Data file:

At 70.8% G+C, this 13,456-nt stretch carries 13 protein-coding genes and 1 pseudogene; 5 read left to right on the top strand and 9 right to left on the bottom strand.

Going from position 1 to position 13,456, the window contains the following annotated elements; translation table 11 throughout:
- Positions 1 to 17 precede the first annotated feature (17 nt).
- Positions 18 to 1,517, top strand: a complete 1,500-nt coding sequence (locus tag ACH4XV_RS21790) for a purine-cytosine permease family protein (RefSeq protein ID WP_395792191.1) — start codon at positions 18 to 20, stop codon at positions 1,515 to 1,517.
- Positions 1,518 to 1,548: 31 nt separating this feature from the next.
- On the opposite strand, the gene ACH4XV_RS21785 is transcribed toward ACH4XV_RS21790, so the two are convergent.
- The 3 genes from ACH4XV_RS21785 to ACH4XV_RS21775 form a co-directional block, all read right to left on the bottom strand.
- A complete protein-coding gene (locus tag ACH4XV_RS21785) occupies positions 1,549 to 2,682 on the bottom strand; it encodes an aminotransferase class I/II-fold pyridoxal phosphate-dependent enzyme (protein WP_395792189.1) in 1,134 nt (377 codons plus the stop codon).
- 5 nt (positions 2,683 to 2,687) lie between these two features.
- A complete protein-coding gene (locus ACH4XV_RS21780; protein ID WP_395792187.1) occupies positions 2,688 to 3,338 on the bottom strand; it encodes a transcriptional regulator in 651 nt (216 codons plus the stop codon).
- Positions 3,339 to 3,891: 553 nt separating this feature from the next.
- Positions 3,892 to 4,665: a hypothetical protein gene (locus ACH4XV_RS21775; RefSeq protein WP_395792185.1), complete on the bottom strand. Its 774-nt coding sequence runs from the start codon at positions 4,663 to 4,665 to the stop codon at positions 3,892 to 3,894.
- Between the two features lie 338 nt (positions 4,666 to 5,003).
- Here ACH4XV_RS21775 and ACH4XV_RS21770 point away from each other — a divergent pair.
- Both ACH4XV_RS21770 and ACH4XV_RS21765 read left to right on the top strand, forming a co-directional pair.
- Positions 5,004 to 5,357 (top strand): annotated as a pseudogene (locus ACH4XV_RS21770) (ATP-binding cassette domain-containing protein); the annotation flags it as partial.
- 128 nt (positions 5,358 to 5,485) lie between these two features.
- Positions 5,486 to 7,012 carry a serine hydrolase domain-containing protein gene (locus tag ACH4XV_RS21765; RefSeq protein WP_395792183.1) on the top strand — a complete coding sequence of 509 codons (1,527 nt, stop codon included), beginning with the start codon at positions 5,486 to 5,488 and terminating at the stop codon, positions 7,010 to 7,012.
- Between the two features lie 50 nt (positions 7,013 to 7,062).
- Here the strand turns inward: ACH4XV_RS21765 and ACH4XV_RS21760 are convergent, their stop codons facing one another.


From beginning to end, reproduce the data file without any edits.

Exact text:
At 70.8% G+C, this 13,456-nt stretch carries 13 protein-coding genes and 1 pseudogene; 5 read left to right on the top strand and 9 right to left on the bottom strand.

Going from position 1 to position 13,456, the window contains the following annotated elements; translation table 11 throughout:
- Positions 1 to 17 precede the first annotated feature (17 nt).
- Positions 18 to 1,517, top strand: a complete 1,500-nt coding sequence (locus tag ACH4XV_RS21790) for a purine-cytosine permease family protein (RefSeq protein ID WP_395792191.1) — start codon at positions 18 to 20, stop codon at positions 1,515 to 1,517.
- Positions 1,518 to 1,548: 31 nt separating this feature from the next.
- On the opposite strand, the gene ACH4XV_RS21785 is transcribed toward ACH4XV_RS21790, so the two are convergent.
- The 3 genes from ACH4XV_RS21785 to ACH4XV_RS21775 form a co-directional block, all read right to left on the bottom strand.
- A complete protein-coding gene (locus tag ACH4XV_RS21785) occupies positions 1,549 to 2,682 on the bottom strand; it encodes an aminotransferase class I/II-fold pyridoxal phosphate-dependent enzyme (protein WP_395792189.1) in 1,134 nt (377 codons plus the stop codon).
- 5 nt (positions 2,683 to 2,687) lie between these two features.
- A complete protein-coding gene (locus ACH4XV_RS21780; protein ID WP_395792187.1) occupies positions 2,688 to 3,338 on the bottom strand; it encodes a transcriptional regulator in 651 nt (216 codons plus the stop codon).
- Positions 3,339 to 3,891: 553 nt separating this feature from the next.
- Positions 3,892 to 4,665: a hypothetical protein gene (locus ACH4XV_RS21775; RefSeq protein WP_395792185.1), complete on the bottom strand. Its 774-nt coding sequence runs from the start codon at positions 4,663 to 4,665 to the stop codon at positions 3,892 to 3,894.
- Between the two features lie 338 nt (positions 4,666 to 5,003).
- Here ACH4XV_RS21775 and ACH4XV_RS21770 point away from each other — a divergent pair.
- Both ACH4XV_RS21770 and ACH4XV_RS21765 read left to right on the top strand, forming a co-directional pair.
- Positions 5,004 to 5,357 (top strand): annotated as a pseudogene (locus ACH4XV_RS21770) (ATP-binding cassette domain-containing protein); the annotation flags it as partial.
- 128 nt (positions 5,358 to 5,485) lie between these two features.
- Positions 5,486 to 7,012 carry a serine hydrolase domain-containing protein gene (locus tag ACH4XV_RS21765; RefSeq protein WP_395792183.1) on the top strand — a complete coding sequence of 509 codons (1,527 nt, stop codon included), beginning with the start codon at positions 5,486 to 5,488 and terminating at the stop codon, positions 7,010 to 7,012.
- Between the two features lie 50 nt (positions 7,013 to 7,062).
- Here the strand turns inward: ACH4XV_RS21765 and ACH4XV_RS21760 are convergent, their stop codons facing one another.